New Book on MOST With Linda Collins
February 26, 2018
In this podcast, Methodology Center Director Linda Collins discusses her new book from Springer, Optimization of Behavioral, Biobehavioral, and Biomedical Interventions: The Multiphase Optimization Strategy (MOST). MOST is an engineering-based framework for optimizing interventions that has been developed by Linda and her collaborators over the past 14 years. In the podcast, she describes how MOST can help advance intervention research. She then explains the structure of MOST, using an example from an intervention to help overweight adults lose weight. Finally, she discusses why now is the right time for this book to be published.
00:50—The problem with the status quo in intervention design
03:04—Defining "optimization" and "MOST"
06:57—Describing the phases of MOST
07:39—The preparation phase
11:26—The optimization phase
15:54—The evaluation phase
19:22—How Linda’s thinking about MOST has evolved
21:23—Why is now the right time for this book?
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References for the Book and the Articles Discussed in the Podcast
Collins, L. M. (2018). Optimization of behavioral, biobehavioral, and biomedical Interventions: The multiphase optimization strategy (MOST). New York, NY: Springer.
Pellegrini, C. A., Hoffman, S. A., Collins, L. M., & Spring, B. (2014). Optimization of remotely delivered intensive lifestyle treatment for obesity using the multiphase optimization strategy: Opt-IN study protocol. Contemporary Clinical Trials, 38(2), 251-259.
Pellegrini, C. A., Hoffman, S. A., Collins, L. M., & Spring, B. (2015). Corrigendum to "Optimization of remotely delivered intensive lifestyle treatment for obesity using the multiphase optimization strategy: Opt-IN study protocol." Contemporary Clinical Trials, 45, 468-469.
Collecting Data in Schools with Zena Mello
January 15, 2018
In a relaxed and engaging conversation, Zena Mello, associate professor of psychology at San Francisco State University, discusses the opportunities, complications, obligations, and challenges associated with collecting data in public high schools. She explains the different experiences she had developing relationships and working in two schools that are only minutes apart geographically but sharply divergent in terms of the educational resources available. Her research investigates how adolescents think about time and how that thinking relates to their substance use and other risky behavior.
00:32—Gaining access to high schools for collecting data
12:20—Introducing graduate students to a low-income high school
18:52—Maintaining a relationship with a high school administration
23:30—Gaining access to a high-income high school
30:31—Future directions of Zena’s research
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The Past, Present, and Future of Prevention with Mark Greenberg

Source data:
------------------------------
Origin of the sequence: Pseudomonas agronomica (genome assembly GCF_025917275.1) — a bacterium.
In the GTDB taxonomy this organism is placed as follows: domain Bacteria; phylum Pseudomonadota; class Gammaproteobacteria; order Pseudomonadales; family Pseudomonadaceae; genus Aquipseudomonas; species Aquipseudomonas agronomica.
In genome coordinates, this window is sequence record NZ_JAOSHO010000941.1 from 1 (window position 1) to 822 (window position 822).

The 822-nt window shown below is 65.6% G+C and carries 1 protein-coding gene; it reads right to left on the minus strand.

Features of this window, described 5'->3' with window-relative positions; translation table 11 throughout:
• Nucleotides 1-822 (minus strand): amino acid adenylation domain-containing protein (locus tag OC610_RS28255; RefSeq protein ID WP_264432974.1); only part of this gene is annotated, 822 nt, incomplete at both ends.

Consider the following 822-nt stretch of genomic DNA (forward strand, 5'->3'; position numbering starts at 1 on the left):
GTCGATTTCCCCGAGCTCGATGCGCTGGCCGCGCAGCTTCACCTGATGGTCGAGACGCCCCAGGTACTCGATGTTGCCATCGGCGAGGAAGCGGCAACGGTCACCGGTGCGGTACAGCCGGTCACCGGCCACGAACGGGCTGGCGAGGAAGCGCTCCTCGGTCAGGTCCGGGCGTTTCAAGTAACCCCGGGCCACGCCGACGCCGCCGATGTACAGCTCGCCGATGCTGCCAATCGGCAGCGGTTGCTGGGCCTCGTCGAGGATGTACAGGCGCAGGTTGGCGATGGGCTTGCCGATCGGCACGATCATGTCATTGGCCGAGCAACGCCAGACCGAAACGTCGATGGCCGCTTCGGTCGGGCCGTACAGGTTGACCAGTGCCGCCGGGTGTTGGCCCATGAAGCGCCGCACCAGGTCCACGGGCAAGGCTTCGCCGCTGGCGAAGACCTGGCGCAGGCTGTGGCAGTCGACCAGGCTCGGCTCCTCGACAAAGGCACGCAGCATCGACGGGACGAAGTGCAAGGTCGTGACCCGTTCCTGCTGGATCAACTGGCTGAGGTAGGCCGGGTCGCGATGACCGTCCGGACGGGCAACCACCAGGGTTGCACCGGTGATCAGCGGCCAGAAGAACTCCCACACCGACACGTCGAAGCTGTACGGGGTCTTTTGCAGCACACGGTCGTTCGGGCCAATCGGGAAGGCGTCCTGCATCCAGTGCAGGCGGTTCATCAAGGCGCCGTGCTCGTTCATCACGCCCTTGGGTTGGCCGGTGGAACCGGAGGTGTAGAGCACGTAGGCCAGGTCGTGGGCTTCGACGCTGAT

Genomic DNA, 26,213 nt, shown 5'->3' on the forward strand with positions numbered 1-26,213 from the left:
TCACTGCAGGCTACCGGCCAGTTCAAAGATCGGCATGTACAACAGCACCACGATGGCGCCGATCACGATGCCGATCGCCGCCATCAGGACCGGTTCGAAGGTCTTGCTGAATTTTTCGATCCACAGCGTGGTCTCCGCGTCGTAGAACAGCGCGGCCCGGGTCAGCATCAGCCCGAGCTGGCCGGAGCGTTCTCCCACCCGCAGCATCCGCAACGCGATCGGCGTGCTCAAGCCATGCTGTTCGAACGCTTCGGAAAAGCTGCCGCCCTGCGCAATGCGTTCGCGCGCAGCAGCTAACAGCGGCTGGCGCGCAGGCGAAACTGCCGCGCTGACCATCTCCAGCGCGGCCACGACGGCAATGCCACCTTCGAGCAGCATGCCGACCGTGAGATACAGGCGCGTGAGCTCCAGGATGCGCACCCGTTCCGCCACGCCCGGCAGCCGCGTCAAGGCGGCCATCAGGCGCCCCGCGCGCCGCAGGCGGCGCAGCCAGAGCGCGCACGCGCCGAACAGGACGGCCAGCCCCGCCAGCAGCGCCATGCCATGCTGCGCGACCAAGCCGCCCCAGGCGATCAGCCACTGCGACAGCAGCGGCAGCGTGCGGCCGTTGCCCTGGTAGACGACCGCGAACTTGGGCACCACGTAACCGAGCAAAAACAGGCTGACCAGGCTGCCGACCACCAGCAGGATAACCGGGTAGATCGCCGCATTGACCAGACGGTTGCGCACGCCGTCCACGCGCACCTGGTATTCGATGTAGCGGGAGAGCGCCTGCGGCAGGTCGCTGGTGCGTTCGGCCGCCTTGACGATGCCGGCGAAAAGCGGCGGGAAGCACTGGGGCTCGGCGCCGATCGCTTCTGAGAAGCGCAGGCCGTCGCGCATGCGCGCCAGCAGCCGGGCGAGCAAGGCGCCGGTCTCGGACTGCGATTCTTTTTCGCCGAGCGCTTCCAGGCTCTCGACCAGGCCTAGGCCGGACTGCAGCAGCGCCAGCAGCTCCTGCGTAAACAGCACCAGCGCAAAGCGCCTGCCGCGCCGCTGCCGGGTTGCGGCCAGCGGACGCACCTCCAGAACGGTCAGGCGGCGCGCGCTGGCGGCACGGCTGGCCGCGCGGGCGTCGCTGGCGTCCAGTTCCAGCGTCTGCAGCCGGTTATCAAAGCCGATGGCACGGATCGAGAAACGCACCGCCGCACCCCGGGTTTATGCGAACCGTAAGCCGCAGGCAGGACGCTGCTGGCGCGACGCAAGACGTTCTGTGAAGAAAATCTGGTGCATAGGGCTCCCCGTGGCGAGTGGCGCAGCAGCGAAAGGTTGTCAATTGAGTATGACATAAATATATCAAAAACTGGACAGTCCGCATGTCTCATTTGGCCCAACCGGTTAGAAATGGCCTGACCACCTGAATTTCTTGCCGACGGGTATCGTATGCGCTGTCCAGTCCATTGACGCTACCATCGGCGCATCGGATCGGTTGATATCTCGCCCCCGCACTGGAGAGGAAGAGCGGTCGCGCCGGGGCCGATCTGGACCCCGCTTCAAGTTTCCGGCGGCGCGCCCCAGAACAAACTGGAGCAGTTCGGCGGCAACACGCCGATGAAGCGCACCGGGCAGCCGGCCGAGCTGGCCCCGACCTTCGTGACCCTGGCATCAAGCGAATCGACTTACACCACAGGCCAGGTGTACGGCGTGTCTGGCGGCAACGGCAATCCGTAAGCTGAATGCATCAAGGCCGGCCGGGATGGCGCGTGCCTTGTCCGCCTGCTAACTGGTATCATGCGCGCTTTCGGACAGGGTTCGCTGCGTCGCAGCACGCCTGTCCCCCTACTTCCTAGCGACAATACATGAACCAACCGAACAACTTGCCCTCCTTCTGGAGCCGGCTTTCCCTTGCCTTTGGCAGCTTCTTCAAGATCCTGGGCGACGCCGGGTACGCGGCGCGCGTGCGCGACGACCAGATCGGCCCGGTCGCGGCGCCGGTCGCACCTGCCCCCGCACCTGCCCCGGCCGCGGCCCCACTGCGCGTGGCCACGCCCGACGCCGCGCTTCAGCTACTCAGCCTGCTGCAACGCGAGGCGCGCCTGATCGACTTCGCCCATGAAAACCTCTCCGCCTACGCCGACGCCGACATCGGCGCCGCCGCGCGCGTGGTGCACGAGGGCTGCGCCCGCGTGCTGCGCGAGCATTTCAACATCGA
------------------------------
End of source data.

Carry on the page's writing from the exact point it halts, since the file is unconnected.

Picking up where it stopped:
November 14, 2017
Mark Greenberg is one of the founders of prevention science as a recognized field. In 1998, he founded The Edna Bennett Pierce Prevention Research Center and served as its director until 2013. In this podcast, he talks with host Aaron Wagner about the founding of the center, its connection to The Methodology Center, the future of prevention science, and more.
00:37—The genesis of The Edna Bennett Pierce Prevention Research Center and the field of prevention science
06:07—Connections between The Edna Bennett Pierce Prevention Research Center and The Methodology Center
08:15—Mark’s research career
11:22—The impact Edna Bennett Pierce has on the field of prevention research
13:10—The future of prevention research
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Getting Started with Secondary Data Analysis
June 11, 2017
Secondary data analysis is a high priority for many funding agencies as they try to maximize the information gleaned from funded studies. In this podcast, Methodology Center Research Associate Kate Guastaferro and Methodology Center Data Manager Loren Masters discuss some of the issues and requirements associated with getting access to existing data. This podcast is intended for graduate students or investigators who are new to secondary data analysis. Along with the podcast, users can download an outline of the steps required before conducting a secondary data analysis.
02:14—Working with restricted data for qualified researchers
03:53—Working with IRBs
06:50—Data protection plans
11:10—Getting added to existing data use agreements
12:20—Identifying data sets available for secondary analyses
13:22—Working on data from your prior institution
15:47—Potential problems in data procurement
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Steps for getting started in secondary data analysis
Ambulatory Assessment with Michael Russell
January 23, 2017